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Old 12-09-2011, 07:07 PM   #1
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Real close to buying an old American Eagle

Hello folks.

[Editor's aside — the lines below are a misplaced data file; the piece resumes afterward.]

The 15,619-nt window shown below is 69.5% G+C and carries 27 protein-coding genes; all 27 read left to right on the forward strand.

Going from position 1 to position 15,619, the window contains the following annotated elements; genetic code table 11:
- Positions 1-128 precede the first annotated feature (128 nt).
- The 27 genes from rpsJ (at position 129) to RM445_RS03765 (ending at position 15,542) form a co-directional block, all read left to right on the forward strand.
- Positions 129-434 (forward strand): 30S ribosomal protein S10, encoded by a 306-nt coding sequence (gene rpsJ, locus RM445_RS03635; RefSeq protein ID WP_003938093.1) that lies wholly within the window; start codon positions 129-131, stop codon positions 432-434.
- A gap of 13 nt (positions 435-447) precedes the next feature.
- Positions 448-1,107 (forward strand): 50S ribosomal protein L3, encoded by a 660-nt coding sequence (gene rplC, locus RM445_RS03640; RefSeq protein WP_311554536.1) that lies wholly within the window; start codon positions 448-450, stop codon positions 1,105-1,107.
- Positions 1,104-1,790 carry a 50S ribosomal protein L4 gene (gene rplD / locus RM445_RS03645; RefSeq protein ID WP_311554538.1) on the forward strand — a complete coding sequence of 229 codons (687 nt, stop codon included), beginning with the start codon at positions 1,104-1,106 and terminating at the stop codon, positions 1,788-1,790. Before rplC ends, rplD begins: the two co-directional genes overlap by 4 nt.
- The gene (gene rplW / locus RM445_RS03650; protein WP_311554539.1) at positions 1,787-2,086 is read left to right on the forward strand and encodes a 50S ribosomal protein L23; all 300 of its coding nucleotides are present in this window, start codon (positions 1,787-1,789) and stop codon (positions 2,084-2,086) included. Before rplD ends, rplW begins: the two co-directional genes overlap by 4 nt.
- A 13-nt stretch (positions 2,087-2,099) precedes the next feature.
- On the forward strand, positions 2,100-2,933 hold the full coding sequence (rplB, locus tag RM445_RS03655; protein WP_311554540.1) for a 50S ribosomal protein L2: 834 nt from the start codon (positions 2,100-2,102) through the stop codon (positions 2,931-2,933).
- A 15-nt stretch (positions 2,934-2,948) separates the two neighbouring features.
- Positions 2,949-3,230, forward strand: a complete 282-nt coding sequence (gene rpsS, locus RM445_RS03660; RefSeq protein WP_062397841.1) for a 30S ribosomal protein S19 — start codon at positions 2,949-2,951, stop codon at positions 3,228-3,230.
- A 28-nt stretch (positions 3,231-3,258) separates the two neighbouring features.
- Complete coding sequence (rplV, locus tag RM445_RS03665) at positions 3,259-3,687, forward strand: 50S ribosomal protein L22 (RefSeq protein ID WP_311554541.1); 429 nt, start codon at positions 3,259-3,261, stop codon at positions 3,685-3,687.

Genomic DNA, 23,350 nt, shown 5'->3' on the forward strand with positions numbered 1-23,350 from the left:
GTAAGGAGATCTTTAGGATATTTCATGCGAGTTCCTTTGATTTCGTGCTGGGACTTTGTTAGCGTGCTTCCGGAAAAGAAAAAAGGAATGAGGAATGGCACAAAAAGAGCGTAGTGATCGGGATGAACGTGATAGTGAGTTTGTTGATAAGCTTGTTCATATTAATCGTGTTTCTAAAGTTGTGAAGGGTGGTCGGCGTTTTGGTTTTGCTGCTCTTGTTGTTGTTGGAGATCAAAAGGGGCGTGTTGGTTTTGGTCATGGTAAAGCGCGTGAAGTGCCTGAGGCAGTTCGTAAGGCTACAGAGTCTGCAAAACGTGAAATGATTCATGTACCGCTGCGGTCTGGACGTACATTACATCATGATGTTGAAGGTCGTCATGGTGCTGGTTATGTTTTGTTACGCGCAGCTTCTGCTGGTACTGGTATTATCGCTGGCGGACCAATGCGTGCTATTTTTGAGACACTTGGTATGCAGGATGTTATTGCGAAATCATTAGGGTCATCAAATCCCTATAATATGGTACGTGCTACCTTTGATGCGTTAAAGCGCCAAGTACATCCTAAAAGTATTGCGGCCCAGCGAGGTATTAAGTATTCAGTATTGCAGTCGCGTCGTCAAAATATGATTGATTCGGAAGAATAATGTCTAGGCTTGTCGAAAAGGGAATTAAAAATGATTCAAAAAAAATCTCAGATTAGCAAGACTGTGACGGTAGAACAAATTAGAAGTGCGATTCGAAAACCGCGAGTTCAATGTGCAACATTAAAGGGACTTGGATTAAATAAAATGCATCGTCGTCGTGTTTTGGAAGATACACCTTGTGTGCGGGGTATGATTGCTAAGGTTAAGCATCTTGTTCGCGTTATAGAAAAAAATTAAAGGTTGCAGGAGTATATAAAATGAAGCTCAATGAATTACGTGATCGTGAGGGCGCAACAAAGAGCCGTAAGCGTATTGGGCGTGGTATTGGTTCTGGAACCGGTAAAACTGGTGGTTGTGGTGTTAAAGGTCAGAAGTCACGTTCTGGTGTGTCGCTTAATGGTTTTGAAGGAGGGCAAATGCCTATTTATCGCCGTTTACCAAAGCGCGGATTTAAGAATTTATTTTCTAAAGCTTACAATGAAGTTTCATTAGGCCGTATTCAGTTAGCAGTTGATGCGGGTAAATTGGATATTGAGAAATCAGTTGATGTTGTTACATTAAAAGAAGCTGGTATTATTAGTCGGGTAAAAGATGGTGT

Well, after months of searching online and checking out RVs, I'm real close to closing the deal on a 95 American Eagle 39AF on consignment at a very reputable dealer. The dealer has gone through it and it needs a few little things which they will fix prior to the sale, so that it's delivered fully functional just as their new models. It's got well over 100k miles, and the genset has about 1500 hours, but it was very well taken care of. I didn't see any evidence of leaks, no weird smells. The tires were recently replaced; he wasn't sure about the batteries. I've never owned an RV, and I was just wondering if anyone could tell me specific things to watch out for with this particular model. I've searched the forum and saw some things about the later models, but not the '95. I checked it out a week ago, and actually took it for a test drive. Having never driven a vehicle that big before, I was surprised at how easy it was to handle. The balljoints seemed tight, and the engine ran great. I sat on the sofa while the dealer was driving and it felt like I was in an upscale cocktail lounge, floating down the road. I really liked the cabinetry and furnishings; it didn't seem that unlike an American Revolution I checked out which was ten years newer and three times the price. It seems like it will be perfect for my situation, which is this: 35 year old with wife and three little boys, a fourth on the way, looking to take off on weekend trips up and down the Carolina coast, and take it on the long haul about four times a year. I'm in the Marines in NC and our whole family is in PA, plus we like to vacation in Hilton Head and I would LOVE to take the kids to Ft Wilderness. I'm at the point in my life where I typically invest my money in things that I expect to appreciate, kind of 180 out from the "can't take it with you" crowd buying the new motorhomes, but I think the enjoyment my family will get out of an RV will more than offset the cost and depreciation--but only if it's reliable enough that we can actually USE it. I figure this one, originally $230k and now priced in the mid-$30s, is pretty well bottomed-out. I do realize that a major repair on a coach such as this could easily top $10k but I'm willing to accept that. Maybe I'm naive for thinking I can continue to care for it as the previous owner did, and make it last another 10 years. I fully expect to encounter some issues in a coach this old, but I'm reasonably handy, both mechanically and in carpentry (I used to work on aircraft, now I fly them). My wife is concerned that it will be too small for us. There are no slide-outs. I think that may be a good thing on a coach this age--one less thing to leak or break. I think we can fit our 3,5 and 7 year olds in a 39' motorhome about as easily as we currently do it in hotel rooms. It has two sofas, one pulls out. A booth would be nice, but it will be a few years before the soon-to-be-born needs something more substantial than the pack-n-play to sleep in. Maybe if we haven't upgraded from this one in five years I could swap out the table for a booth to add a berth. Strangely enough, the dealer hasn't been able to tell me exactly which motor it has. I took a picture, and it certainly looks like the 8.3L Cummins, but he seemed to think it was a 5.9L. It has a six-speed Allison. I really have my heart set on a DP because of the huge basement storage, and the efficiency of the diesel. We travel with a LOT of stuff. When we visit family out of state for the holidays, we normally need to pull our 5x8 enclosed trailer behind our Yukon XL. And that's not including the new addition's extra baggage. We'll probably do a lot of dry camping (boondocking?) when we visit family, so the max power we'll have available in most cases will be 120v/30a. The dealer told me I could probably run one roof A/C unit on that power.